Jewish Music Week in Toronto, which runs from May 21 to 28, is continuing its tradition of celebrating Jewish music, while appealing to a broad range of musical tastes.
A revival of the popular multimedia show, 100 Years of Jewish Hollywood, will be staged at the Toronto Centre for the Arts at 7:30 p.m. on May 24. Originally presented during the second edition of the seven-year-old festival, this year’s larger production features many more classic songs. Jewish Hollywood includes songs from movies made by MGM Studios during the golden age of musicals – the mid-1940s, to the late ’50s – as well as those featured in James Bond movies, Disney films and more. Music composed by Jews for silent movies will also be performed.
The show’s cast of vocalists include Cantor Simon Spiro, the founder and spiritual leader of Toronto’s Song Shul, who’s also known as the “British jazz singer”; Julie Barber, a featured soloist with several orchestras; Elicia Mackenzie, who starred in the Mirvish production of The Sound of Music; and Jeff Madden, who played Frankie Valli in the local stage production of Jersey Boys.
Jewish Hollywood is an extravaganza that also features a 26-piece orchestra and movie footage. A narrative written by the festival’s artistic director, Aliza Spiro, ties it all together. The show is sponsored by The Song Shul and Beth Emeth Bais Yehuda Synagogue.
Another act that’s returning to the festival this year is Rocky Mountain Jewgrass, a band that made its Jewish Music Week debut in 2013. Jewgrass performs humorous tunes like Jews Don’t Camp, as well as prayers, classic Jewish material and songs written by contemporary Jewish songwriters, all to a bluegrass beat. The band plays at Toronto’s Lula Lounge at 7 p.m. on May 21.
Amy Sky is performing at Zoomer Hall in Liberty Village at 8 p.m. on May 22. Sky has had chart-topping hits and she’s penned songs for Diana Ross, Olivia Newton-John and Reba McEntire. She recently returned to her Jewish roots with the release of her CD, Twilight Rose, which was inspired by Kabalat Shabbat. Jewish Music Week presents Sky, in partnership with Moses Znaimer and ZoomerMedia.
Several festival events are being hosted by synagogues. The Carlebach Classics Gala at Beth Tikvah Synagogue at 7:30 p.m. on May 23, will include new arrangements of some of Rabbi Shlomo Carlebach’s songs. The concert features Cantor Tibor Kovari with the Beth Tikvah Choir and the shul’s chamber orchestra. The narrator, Rabbi Jarrod Grover, will speak about Rabbi Carlebach’s special relationship to Beth Tikvah and the Toronto community.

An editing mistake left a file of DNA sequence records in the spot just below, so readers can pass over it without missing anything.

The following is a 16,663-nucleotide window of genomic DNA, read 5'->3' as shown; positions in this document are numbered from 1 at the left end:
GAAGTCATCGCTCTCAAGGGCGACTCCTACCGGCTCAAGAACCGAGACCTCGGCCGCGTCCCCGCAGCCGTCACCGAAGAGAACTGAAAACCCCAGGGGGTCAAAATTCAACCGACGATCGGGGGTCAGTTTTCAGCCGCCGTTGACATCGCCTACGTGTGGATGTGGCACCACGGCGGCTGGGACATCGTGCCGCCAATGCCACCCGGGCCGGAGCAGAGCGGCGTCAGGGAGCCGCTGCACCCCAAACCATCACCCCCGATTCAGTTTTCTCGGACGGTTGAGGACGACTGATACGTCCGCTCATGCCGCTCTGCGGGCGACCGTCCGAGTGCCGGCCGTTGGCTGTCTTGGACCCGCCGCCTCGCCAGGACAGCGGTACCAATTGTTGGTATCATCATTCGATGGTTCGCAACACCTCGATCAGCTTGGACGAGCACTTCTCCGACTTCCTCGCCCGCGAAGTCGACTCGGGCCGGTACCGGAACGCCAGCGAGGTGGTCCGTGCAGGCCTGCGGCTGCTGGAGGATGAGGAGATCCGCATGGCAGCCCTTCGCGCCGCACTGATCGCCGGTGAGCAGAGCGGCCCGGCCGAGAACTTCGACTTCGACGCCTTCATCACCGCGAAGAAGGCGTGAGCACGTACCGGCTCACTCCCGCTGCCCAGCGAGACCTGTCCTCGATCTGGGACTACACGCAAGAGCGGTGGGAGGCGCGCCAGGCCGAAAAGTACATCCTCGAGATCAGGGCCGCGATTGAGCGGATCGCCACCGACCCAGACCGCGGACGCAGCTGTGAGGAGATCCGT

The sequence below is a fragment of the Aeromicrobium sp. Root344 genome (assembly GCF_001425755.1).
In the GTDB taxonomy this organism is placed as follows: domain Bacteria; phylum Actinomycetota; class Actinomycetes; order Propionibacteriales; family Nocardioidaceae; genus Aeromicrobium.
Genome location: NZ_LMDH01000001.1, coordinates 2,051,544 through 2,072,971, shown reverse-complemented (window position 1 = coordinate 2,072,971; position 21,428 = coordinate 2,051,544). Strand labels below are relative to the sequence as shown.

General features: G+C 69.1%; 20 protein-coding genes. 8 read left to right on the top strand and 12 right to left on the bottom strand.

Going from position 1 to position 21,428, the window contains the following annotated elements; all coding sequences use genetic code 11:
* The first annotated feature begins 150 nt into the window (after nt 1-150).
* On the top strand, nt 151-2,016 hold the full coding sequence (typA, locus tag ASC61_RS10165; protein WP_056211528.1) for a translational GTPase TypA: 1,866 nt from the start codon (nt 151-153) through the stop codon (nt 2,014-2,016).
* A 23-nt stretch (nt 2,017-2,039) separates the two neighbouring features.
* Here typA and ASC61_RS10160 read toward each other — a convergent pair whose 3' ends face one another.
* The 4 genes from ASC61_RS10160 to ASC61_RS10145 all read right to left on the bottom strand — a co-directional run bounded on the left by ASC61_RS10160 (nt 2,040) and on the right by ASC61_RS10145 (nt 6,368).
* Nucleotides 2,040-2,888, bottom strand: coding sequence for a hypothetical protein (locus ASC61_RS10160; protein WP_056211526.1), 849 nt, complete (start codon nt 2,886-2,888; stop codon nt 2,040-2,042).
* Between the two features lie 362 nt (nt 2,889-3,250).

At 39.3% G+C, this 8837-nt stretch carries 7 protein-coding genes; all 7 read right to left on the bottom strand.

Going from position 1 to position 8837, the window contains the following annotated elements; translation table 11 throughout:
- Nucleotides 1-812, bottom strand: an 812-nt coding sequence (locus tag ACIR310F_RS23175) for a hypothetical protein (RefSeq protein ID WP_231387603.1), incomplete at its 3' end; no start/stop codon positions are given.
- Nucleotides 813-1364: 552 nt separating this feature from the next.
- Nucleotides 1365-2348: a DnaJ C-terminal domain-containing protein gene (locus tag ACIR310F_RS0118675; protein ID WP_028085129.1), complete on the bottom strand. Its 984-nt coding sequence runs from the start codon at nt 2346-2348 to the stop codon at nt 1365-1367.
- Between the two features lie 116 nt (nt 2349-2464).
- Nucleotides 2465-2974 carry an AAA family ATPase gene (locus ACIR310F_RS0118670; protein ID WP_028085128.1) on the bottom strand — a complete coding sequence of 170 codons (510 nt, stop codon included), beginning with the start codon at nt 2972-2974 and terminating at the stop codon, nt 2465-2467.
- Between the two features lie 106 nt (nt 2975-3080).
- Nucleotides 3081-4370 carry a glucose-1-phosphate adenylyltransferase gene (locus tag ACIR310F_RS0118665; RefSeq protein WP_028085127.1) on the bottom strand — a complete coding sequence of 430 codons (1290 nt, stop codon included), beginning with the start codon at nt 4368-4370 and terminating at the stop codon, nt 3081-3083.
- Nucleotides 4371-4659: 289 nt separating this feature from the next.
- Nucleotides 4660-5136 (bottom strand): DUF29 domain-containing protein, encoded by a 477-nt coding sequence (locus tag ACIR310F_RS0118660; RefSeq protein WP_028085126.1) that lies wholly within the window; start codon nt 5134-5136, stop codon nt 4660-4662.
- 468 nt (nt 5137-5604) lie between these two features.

A multicultural event, Ciao Shalom! A Musical Celebration of Jewish and Italian Heritage Months, is presented by Beth Torah Congregation at 7:30 p.m. on May 25. It features jazz pianist and composer Ron Davis, with his Italian-Canadian wife, Daniela Nardi, who’s a jazz singer, pianist and songwriter.
World-famous jazz flute player Mattan Klein and his quintet celebrate the 50th anniversary of the reunification of Jerusalem at Holy Blossom Temple at 7:30 p.m. on May 28. The band will play songs about Jerusalem, in their listener-friendly style.
Along with the evening programs, Jewish Music Week is presenting a series of seven, free, hour-long afternoon concerts. The eighth free concert, for children, is scheduled for the morning. Additionally, the festival offers five free hour-long morning lectures.
For children, Jewish Music Week offers The Cool Kids Concert at Bialik Hebrew Day School at 10:30 a.m. on May 28. Led by Carl Berger, it’s an hour of silly songs, rhymes and traditional children’s songs, all with a Jewish twist.
The festival also involves children through its annual student art contest. This year’s winning submissions can be viewed online, or at the Miles Nadal Jewish Community Centre from May 27 to June 16.
A highlight of the morning lecture series is “Soon We Will Become The Song,” presented at Heliconian Hall, 35 Hazelton Ave., at 10 a.m. on May 25. The Shinshinim, a group of Israeli teenagers who are emissaries at local synagogues and day schools, will introduce and perform songs written by fallen Israeli soldiers, or citizens killed in terrorist attacks. Each year, the Israeli radio network, Galei Tzahal, gives the texts to Israeli songwriters, who set them to music. The songs are broadcast on the Israeli Memorial Day, Yom Hazikaron.
Admission is charged for all evening events, with the exception of the community melaveh malka, which takes place at Darchei Noam at approximately 10:15 p.m. on May 27. Tickets are required for some free events.
For a complete listing of events and to get tickets, visit jewishmusicweek.com.